Advantages Valuable work experience, you get a reference, a fun way to spend yout time, you can do as much or as little as you want.
Disadvantages You don't get paid, but sometimes you can claim expenses.
Ok, so you don't get paid. But you can get a lot out of doing voluntary work. There are a huge range of schemes out there, ranging from overseas work (organisations such as Raleigh International or smaller organisations) where you could be building schools, to local community based projects. There is something suitable for everyone, from painting houses to helping out in after school clubs for kids. As the work is voluntary, usually places are very flexible as to when you can help out and the types of jobs you do.My first experience of volunteering came about through my school work experience at the end of year 11. My work placement was with a Birmingham charity called Focus, which helps people with visual impairment. One of the days I spent in a day centre for deaf and blind people. I enjoyed it so much that I asked if I could help out voluntarily. Most places welcome volunteers, and I started going every Monday to help out with the deaf and blind club. I didn't get paid, obviously, but I got my lunch there and good experience and a reference out of it. I had to stop when I started college though because of my timetable.
During my year off I took part in the Princes Trust scheme, a 12 work voluntary course. I won't say too much about that here, as I will probably write a separate op on that, as there is so much I can say about it!When I started university, I heard that they had something called CUSS, students volunteering in the community. They provide training, expenses and experience. I signed up for two projects. The first involves going into a local secondary school and helping a group of 1st years (11/12 year olds) with their reading. We did a training session first about how to encourage young readers to read and how to help them with pronounciation and voice. It's a very useful project to do if you want to become a teacher. We go into the school one afternoon a week for about 2 hours and sit in the library where the children (who have been chosen by their teachers as needing a bit of extra help) come in and read to us. It is strange to be looked up to by children when only a few years ago I was at school myself! Some of them even call me "Miss", which makes me laugh! It's very rewarding to help them and see their reading improving.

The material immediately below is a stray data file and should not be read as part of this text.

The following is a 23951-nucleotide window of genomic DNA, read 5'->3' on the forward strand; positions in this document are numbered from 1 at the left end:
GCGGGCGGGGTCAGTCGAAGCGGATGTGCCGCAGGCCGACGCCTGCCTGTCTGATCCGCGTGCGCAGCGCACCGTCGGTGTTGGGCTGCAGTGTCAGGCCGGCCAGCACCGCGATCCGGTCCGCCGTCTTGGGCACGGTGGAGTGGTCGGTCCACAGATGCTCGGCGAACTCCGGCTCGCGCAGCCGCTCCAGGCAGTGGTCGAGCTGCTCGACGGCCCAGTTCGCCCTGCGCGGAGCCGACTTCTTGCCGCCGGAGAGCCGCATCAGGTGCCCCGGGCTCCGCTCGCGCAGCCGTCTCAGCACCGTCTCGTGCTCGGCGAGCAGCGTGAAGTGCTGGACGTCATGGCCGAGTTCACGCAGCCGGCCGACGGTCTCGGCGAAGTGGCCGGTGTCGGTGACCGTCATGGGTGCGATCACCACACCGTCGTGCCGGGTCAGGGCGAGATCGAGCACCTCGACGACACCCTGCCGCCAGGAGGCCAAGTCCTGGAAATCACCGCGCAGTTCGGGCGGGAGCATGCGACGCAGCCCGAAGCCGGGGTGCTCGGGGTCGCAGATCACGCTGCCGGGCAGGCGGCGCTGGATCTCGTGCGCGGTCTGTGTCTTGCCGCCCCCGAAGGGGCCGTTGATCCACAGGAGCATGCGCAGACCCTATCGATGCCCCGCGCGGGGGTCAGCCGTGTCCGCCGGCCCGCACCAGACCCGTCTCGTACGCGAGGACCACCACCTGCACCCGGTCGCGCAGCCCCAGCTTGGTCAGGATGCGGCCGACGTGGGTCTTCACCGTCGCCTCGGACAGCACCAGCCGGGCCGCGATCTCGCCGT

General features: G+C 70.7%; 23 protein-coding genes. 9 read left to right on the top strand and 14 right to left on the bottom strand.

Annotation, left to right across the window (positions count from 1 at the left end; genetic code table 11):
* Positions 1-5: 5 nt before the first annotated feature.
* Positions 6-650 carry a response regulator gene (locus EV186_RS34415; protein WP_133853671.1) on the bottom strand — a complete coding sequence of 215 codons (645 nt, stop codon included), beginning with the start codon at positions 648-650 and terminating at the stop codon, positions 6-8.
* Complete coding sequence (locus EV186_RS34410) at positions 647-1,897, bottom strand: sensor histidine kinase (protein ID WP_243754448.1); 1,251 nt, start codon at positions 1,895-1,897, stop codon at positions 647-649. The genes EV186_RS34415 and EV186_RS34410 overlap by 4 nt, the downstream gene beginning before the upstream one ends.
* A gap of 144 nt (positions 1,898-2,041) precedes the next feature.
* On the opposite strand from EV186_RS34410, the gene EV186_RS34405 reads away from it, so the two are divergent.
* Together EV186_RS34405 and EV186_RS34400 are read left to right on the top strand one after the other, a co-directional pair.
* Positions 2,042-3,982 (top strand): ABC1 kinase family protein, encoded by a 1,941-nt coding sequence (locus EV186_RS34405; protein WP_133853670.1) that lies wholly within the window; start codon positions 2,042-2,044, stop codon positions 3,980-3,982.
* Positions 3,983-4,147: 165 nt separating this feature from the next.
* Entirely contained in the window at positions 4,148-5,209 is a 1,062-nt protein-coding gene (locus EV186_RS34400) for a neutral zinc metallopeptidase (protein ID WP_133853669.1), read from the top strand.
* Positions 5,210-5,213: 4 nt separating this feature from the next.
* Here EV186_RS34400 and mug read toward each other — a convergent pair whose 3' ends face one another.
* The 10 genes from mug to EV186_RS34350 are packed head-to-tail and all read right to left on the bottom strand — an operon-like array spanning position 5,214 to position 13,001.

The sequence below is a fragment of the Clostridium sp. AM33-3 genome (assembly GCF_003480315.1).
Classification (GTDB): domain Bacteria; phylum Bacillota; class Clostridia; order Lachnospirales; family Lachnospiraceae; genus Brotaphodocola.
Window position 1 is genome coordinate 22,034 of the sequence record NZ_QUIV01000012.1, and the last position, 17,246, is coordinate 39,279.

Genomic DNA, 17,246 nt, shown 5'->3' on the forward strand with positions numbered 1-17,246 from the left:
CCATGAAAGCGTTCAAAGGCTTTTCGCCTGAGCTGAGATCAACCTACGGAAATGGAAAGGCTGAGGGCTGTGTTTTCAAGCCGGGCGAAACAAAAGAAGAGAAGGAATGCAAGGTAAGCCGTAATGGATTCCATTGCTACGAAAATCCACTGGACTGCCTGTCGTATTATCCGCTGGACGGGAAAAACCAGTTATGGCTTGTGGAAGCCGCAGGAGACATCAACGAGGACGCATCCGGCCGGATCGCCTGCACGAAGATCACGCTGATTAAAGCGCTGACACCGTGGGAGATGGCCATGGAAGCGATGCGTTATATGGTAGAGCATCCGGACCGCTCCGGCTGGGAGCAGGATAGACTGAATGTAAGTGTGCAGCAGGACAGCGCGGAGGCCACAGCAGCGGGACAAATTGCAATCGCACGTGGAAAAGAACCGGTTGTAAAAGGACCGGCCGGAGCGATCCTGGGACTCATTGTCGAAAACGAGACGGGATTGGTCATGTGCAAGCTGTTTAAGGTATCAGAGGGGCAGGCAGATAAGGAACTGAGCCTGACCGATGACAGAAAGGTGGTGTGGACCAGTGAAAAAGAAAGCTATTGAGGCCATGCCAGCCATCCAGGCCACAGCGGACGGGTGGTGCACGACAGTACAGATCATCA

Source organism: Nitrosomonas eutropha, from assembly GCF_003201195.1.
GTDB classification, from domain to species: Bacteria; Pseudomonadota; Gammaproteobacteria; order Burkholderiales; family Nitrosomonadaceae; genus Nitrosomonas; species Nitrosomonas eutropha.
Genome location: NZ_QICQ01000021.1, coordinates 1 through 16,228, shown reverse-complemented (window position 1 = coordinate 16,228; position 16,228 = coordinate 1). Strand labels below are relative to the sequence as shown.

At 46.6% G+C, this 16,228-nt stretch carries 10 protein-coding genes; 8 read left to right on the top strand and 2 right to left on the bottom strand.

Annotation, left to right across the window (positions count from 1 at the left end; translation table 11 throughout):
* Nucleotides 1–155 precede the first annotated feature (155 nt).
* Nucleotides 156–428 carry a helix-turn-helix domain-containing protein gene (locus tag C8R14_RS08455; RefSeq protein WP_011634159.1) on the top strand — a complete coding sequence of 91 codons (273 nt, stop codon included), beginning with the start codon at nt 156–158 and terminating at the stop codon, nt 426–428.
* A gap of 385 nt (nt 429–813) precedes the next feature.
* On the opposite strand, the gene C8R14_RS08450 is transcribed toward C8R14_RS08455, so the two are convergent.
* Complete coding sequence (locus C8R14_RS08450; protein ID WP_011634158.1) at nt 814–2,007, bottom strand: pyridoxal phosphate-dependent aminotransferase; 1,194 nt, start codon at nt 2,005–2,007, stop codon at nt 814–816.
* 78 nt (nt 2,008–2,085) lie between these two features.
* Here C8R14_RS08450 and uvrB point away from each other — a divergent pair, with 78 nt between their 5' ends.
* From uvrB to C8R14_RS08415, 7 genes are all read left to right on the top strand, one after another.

The other project I am doing is called Out and About. This is done in pairs and involves meeting a local child with a learning difficulty and taking him or her out in the community, perhaps to the park, or the cinema or to a farm. The idea is not only to give the family a bit of time on their own, but to increase the young persons social circle and experiences. I am doing this with my flat mate and we had to have a lot of training, eg health and safety and child protection. I found the training extremely helpful. At the moment, we have met our young person but we haven't started taking him out yet. So I will update this as and when (obviously keeping all confidentiality as necessary) to say how it is going and what we and the young person is getting out of the scheme.I have found that as a young person the only kind of part time, paid work you can get is menial (eg, bar or shop work) which personally I don't find very stimulating or rewarding. Volunteering offers you the chance to work in much more interesting fields. It can give you ideas of what to do as a career, or what not to do! I would be interested to hear from anyone else who has volunteered and their thoughts on it. I am considering going abroad in the summer with a voluntary organisation so I have obviously caught the bug!
If you are interested, here are some useful links:www.unaexchange.org
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